if the food inside never looked anything like the picture on the box— restaurant meal on the front, gray splodge on the inside, from what Lainey had seen.

The clock on the dashboard clicked over to 8:00 p.m. as she parked in front of the house. Mr. and Mrs. Byrne’s red brick bungalow in Box Hill was the sixth house the family had lived in since they’d arrived from Ireland seventeen years ago. Of the four children, only her youngest brother Hugh had a bedroom in this house these days and even he was barely there, spending most nights at friends’ houses. She took care not to stop under the jacaranda tree that had burst into bloom just before Christmas and was now showering blue flowers all over the street. There was no sign of her brothers’ cars—she was first, as usual. She walked through the open front door, down the hallway to the kitchen and put the meals away in the fridge.

“Hello, Lainey. Oh, thanks a million, your father loves those. Shut the fridge door, would you? I ?don’t want the flies getting in there.” Mrs. Byrne specialized in greeting-and-command combinations. “I like your haircut, by the way. I ?wouldn’t have thought hair that short would work with a biggish nose like yours, but it looks very well.”

Lainey ?didn’t blink at the mixture of compliment and insult—her mother had long specialized in them too. “Thanks, Ma.” She gave her mother a quick kiss on the cheek. With the same tall, very slim build, the same dark-brown hair, they were sometimes mistaken for sisters. “Where’s Dad?”

“Playing water polo. Where do you think he is? In bed, of course.”

Lainey ignored the sharp tone. “Has he been up today at all?”

“No, for a few minutes yesterday. But the way he carried on about it you’d think he wanted me to hang banners and streamers around the house in celebration. He said he’d get up tonight to see you all, but there’s been no movement yet.”

“I’ll go and say hello.” She walked through the living room to her parents’ bedroom. No, not her parents’ bedroom, she corrected herself. Her father’s bedroom. He had moved into one of the spare bedrooms several months previously, as a trial to see if he could sleep better without her mother beside him. The trial continued, still waiting on positive results, perhaps.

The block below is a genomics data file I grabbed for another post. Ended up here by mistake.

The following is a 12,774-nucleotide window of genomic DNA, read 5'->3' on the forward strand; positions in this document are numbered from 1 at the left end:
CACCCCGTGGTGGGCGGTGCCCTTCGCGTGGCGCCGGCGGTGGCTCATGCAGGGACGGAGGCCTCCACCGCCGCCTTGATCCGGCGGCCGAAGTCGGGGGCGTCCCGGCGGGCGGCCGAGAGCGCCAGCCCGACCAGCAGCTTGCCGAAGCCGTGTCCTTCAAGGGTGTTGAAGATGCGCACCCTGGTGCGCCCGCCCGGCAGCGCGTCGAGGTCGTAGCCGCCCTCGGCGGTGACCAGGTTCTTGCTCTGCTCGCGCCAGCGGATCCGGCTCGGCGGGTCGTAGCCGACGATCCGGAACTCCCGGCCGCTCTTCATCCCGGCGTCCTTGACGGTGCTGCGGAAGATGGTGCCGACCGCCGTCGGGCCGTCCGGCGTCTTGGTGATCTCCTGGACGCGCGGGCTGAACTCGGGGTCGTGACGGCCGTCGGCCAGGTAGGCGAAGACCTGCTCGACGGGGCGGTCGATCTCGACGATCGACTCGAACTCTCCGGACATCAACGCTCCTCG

As she walked down the hall, she imagined what she’d like to see in her father’s room.

She knocked softly on the door. “Hi, Dad.”

“Lainey! How are you?” Her father was sitting up on his fully made bed, a book in his hands, newspapers spread all around him. She was delighted to see him taking such an interest in the outside world again.

He smiled at her. “How are you, pet? I love the haircut. Sit down now and tell me, what havoc have you been wreaking out in the world today?”

She knocked softly on the door. “Hi, Dad.”

No answer.

“It’s me, Lainey, your favorite daughter.”

“My only daughter.” His Irish accent was loud in the dark room.

She came in and sat on the edge of the bed, her eyes slowly adjusting to the dim light. The curtains were drawn. She could just make out his face, the bedcovers drawn up to his neck. “Just checking you remembered me. How are you?”

“In bits, still. Why, have you been praying for a miracle cure?”

“Burning candles for you every night, you know that.” She kept up a jovial tone. “Can I bring you anything? A cup of tea? A cold drink?”

“A new life would be nice.”

Her mother had been right, he was in very bad form. She changed the subject. “Ma said there’s a bit of a problem with May’s will?”

“Of course there is. How long is it since anything ran smoothly in this family?”

Lainey tried to stay cheerful. “Nothing we ?can’t sort out, I bet. What about I get you a cup of tea while we’re waiting for the others to arrive?”

There was a long sigh. “Thanks, love, that’d be great. Tell Peg I’ll be out as soon as I can.”

Back in the kitchen, Lainey filled the kettle and tried to shake off her sudden gloom. “Honestly, the sooner he gets his own chat show the better, ?don’t you think?”

Mrs. Byrne ?didn’t smile. Lainey looked closer at her. “Are you all right? Have you been crying?”

“No, of course I haven’t. It’s hayfever.”

“In the middle of the city? Imported hay, is it?”

“No, we’ve had a rough day, that’s all. Here, look.”

Lainey took the letter, immediately noting the insurance company logo. Since her father’s accident on the building site there had been piles of correspondence bearing this logo. She scanned the latest.

re: Gerald Patrick Byrne

In regard to your claim for compensation following your recent workplace accident, please be advised we require additional proof of your injuries and incapacitation. However, please note this evidence may or may not have any bearing on your claim, which is still under consideration . . .

Lainey gave up reading midway. She’d seen enough of these sorts of letters already. She felt like inviting one of the insurance people to come and look at the mark that slab of concrete had left on her father’s back. “Ma, why ?won’t you let me take over? I’d get in there and sort them out so quickly—”

“Because your father wants to handle it his way, for some reason. And you know what he’s like with people in authority. He’s never been able to stand up to them. I’ll tell you who else wrote to us today— the physiotherapist. She says your father’s been cancelling too many appointments at the last minute, she’s going to have to start charging us soon. What am I supposed to do? I ?can’t make him go. He’s a grown man, isn’t he? Though I ?don’t know any more, half the time he’s like a bold child, sulking and skulking in there . . .”